• reject prohibited, unlicensed trade and financial transactions, including those  with OFAC-sanctioned countries.

Broker-dealers must report all blockings and rejections of prohibited transactions to OFAC within 10 days of their being identified and annually. In addition to the blocking sanctions described above, OFAC maintains several sanctions programs that prohibit U.S. persons, including broker-dealers, from dealings in equity and debt of, and extension of credit to, certain sanctions targets. OFAC has the authority to impose substantial civil penalties administratively. To guard against engaging in OFAC prohibited transactions, one best practice that has emerged entails “screening against the OFAC list.” OFAC has stated that it will take into account the adequacy of a firm’s OFAC compliance program when it evaluates whether to impose a penalty if an OFAC violation has occurred.

Firms should be aware of other lists, such as the Financial Action Task Force (“FATF”) publications that identify “high risk and other monitored jurisdictions” which lists countries with weak measures to combat money laundering and terrorist financing. If transactions originate from or are routed to any FATF-identified countries, it might be an indication of suspicious activity.[10]

Source Documents:

14. Selected Additional AML Resources

SEC Staff Materials:

FinCEN Materials:

FATF Materials:

Selected AML Enforcement Cases:

15. Useful Contact Information

SEC Staff

Division of Trading and Markets
Office of Interpretation and Guidance


Division of Examinations, Office of Chief Counsel


Examination Hotline for SEC-Registered Entities

SEC SAR Alert Message Line

202-551-EXAM (3926)

  202-551-SARS (7277)

SEC website


Financial Institutions Hotline:


Regulatory Helpline:


Office of Public Affairs:


General Information:


FinCEN website:

Securities and Futures:‌financial_institutions/‌secs_futures/

Please contact your local FINRA Coordinator directly with any questions relating to AML requirements. If you have not received notification of your assigned Coordinator, contact your FINRA District Office for more details. Contact information is available at the following link:

FINRA website:




OFAC website:


[1] William M. (Mac) Thornberry National Defense Authorization Act for Fiscal Year 2021, Pub. L. No. 116-283, § 6216, 134 Stat. 3388, 4582-83 (2021).

[2] Id. §§ 6101(b), 6403(d).

[3] Note that, since NTM 02-21 was issued, there have been a number of changes to AML requirements. For example, FINRA revised its AML program rule. See FINRA Regulatory Notice 18-19. FinCEN also adopted a number of AML requirements, including the requirement to obtain beneficial ownership information. See 81 Fed. Reg. 29398 (May 11, 2016).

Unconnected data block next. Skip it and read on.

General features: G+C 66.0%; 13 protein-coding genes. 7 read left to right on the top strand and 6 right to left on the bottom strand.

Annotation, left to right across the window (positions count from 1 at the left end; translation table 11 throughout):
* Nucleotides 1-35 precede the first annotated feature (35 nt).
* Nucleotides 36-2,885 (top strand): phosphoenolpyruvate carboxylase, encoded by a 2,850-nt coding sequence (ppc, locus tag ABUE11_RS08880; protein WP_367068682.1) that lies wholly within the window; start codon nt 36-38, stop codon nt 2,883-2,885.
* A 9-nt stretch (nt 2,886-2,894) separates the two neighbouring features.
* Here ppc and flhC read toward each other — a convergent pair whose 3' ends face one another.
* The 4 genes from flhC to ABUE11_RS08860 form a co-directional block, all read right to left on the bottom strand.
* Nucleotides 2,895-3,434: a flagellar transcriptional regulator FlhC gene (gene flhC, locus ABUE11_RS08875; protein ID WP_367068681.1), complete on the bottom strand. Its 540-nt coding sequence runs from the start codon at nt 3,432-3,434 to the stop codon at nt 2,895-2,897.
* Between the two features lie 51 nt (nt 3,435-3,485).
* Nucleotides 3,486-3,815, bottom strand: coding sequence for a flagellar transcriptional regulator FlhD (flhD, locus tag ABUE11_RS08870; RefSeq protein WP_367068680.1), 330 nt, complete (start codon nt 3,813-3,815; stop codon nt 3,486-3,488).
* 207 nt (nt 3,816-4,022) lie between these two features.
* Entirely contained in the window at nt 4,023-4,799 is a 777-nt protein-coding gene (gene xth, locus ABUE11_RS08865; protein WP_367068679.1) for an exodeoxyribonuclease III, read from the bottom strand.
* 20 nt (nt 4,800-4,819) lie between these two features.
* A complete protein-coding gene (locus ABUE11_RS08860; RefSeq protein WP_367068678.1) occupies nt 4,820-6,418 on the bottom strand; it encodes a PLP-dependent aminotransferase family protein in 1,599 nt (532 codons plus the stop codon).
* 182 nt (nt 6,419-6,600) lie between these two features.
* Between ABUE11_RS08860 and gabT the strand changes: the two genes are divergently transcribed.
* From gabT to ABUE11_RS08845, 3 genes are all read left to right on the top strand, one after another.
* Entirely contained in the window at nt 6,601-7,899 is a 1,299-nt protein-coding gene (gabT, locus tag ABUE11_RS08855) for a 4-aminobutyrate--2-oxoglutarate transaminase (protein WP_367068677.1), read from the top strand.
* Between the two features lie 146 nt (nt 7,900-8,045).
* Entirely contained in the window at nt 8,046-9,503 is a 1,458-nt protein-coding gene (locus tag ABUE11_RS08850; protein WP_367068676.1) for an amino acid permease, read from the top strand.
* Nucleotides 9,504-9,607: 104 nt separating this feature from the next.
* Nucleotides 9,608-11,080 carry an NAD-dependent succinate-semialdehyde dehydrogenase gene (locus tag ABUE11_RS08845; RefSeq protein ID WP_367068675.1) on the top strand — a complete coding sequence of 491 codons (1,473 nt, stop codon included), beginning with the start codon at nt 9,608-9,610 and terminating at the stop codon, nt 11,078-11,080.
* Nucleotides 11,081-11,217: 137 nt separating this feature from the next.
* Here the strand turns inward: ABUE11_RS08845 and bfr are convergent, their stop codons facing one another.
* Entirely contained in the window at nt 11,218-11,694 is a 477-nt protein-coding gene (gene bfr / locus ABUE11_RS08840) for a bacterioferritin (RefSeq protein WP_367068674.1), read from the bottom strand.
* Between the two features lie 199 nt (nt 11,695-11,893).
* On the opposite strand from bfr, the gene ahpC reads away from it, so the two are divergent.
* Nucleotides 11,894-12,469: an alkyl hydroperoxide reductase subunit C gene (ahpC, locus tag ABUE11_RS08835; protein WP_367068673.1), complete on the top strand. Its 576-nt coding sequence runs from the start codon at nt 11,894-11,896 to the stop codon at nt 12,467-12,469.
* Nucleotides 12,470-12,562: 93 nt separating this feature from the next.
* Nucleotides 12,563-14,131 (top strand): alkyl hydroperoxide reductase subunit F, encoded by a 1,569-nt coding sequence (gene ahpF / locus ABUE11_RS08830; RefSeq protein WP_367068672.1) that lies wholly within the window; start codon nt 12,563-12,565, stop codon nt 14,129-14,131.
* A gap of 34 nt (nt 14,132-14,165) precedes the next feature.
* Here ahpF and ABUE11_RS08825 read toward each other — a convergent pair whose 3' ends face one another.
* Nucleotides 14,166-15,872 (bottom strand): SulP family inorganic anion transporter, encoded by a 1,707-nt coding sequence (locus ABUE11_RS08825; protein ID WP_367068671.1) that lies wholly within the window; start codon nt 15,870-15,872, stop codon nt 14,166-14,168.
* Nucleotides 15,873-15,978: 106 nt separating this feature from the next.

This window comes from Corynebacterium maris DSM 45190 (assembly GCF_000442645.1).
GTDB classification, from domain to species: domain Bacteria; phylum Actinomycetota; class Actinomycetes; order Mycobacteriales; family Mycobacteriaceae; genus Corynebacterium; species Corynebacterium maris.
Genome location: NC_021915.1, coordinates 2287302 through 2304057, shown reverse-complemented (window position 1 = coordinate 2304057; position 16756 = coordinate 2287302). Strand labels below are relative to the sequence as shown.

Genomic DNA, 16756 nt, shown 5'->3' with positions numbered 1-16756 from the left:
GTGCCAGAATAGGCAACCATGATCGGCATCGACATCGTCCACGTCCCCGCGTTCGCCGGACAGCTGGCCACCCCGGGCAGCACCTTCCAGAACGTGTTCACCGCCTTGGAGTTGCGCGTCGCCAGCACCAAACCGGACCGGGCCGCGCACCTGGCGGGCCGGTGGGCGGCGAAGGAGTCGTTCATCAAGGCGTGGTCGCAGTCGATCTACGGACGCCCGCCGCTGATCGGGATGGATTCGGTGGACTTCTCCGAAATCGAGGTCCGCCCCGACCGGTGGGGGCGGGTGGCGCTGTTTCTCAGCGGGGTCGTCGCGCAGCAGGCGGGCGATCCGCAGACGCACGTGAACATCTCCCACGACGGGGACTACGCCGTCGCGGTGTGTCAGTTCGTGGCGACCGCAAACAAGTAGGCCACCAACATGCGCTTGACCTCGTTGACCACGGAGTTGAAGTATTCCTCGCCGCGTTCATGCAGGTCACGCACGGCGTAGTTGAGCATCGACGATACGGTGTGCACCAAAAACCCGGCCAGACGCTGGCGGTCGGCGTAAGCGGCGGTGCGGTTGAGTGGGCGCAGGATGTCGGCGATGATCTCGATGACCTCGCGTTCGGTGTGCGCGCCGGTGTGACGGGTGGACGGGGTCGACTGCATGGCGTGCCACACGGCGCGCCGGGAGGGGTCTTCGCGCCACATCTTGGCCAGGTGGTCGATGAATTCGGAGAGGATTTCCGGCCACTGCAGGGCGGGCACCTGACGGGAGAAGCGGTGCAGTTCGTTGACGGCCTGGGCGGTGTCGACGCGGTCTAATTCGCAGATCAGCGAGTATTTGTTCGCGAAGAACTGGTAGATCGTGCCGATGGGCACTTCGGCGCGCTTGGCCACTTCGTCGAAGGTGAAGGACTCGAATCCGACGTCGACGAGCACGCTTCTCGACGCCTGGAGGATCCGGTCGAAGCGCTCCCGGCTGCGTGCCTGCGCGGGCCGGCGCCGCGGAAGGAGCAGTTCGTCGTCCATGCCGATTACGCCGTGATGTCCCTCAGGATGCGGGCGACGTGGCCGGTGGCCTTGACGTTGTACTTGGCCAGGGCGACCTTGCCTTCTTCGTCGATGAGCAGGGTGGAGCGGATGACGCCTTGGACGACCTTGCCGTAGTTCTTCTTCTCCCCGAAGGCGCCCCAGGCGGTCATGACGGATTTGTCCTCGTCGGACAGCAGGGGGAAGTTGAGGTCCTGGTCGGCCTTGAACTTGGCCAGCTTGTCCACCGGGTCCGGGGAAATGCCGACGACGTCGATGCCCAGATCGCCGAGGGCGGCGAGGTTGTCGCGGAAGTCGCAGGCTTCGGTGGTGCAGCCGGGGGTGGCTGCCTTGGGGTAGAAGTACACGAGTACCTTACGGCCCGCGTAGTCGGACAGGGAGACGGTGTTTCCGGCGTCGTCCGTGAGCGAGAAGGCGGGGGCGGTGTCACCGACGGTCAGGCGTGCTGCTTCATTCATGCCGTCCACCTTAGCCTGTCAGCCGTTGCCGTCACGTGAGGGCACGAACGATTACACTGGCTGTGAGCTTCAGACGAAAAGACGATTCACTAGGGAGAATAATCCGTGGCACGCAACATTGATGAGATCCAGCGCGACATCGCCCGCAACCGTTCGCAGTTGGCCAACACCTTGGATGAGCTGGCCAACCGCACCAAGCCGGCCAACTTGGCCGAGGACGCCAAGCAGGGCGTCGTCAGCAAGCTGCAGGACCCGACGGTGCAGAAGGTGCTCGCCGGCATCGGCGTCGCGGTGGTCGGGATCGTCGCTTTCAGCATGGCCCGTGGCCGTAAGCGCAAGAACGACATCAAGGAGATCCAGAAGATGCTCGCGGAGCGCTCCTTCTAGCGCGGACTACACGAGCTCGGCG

[4] As of the date of this guide, there are no designated government lists to verify specifically for CIP purposes. Customer comparisons to lists issued by OFAC involve separate and distinct requirements.

[5] FinCEN and the federal banking agencies have issued guidance applicable to banks regarding the CIP rule that may be of interest to securities firms. See Interagency Interpretive Guidance on Customer Identification Program Requirements under Section 326 of the USA PATRIOT Act (Apr. 28, 2005).

[6] Broker-dealers may also, but are not required to, contact the SEC to report situations that may require immediate attention by the SEC. The SEC SAR Alert Message Line number [202-551-SARS (7277)] should only be used in cases where a broker-dealer has filed a SAR that may require immediate attention by the SEC and wants to alert the SEC about the filing. Calling the SEC SAR Alert Message Line does not alleviate the broker-dealer’s obligation to file a SAR or notify an appropriate law enforcement authority.

[7] The federal banking agencies have issued guidance applicable to banks regarding SAR reporting that may be of interest to securities firms. See Interagency Guidance on Sharing Suspicious Activity Reports with Head Offices and Controlling Companies (Jan. 20, 2006) and Suspicious Activity Report Filing Requirements for Banking Organizations Supervised by the Federal Reserve, Federal Reserve Board (Apr. 27, 2010).

[8] SAR Activity Reviews include two separate publications: SAR Activity Review Trends, Tips & Issues and SAR Activity Review by the Numbers. They were published under the auspices of the Bank Secrecy Act Advisory Group. These publications include: statistics regarding SAR filings and trends; an industry forum highlighting compliance issues and practices prepared by private sector members of the Advisory Group; and guidance regarding practical issues relevant to SAR filing and reporting.

[9] FinCEN staff have indicated that the responses to Questions 17 and 18 in this Advisory are no longer completely accurate due to the expiration on July 1, 2004, of an exception relating to coded names and pseudonyms, at which time FinCEN confirmed the prohibition of the use of coded names and pseudonyms, but determined that the Travel Rule should be read to allow the use of mailing addresses. See 68 Fed. Reg. 66708 (Nov. 28, 2003).

[10] As of the date of this guide, FATF has identified Iran and North Korea as high risk jurisdictions. Eighteen other countries are also “monitored jurisdictions.” See

Last Reviewed or Updated: May 16, 2022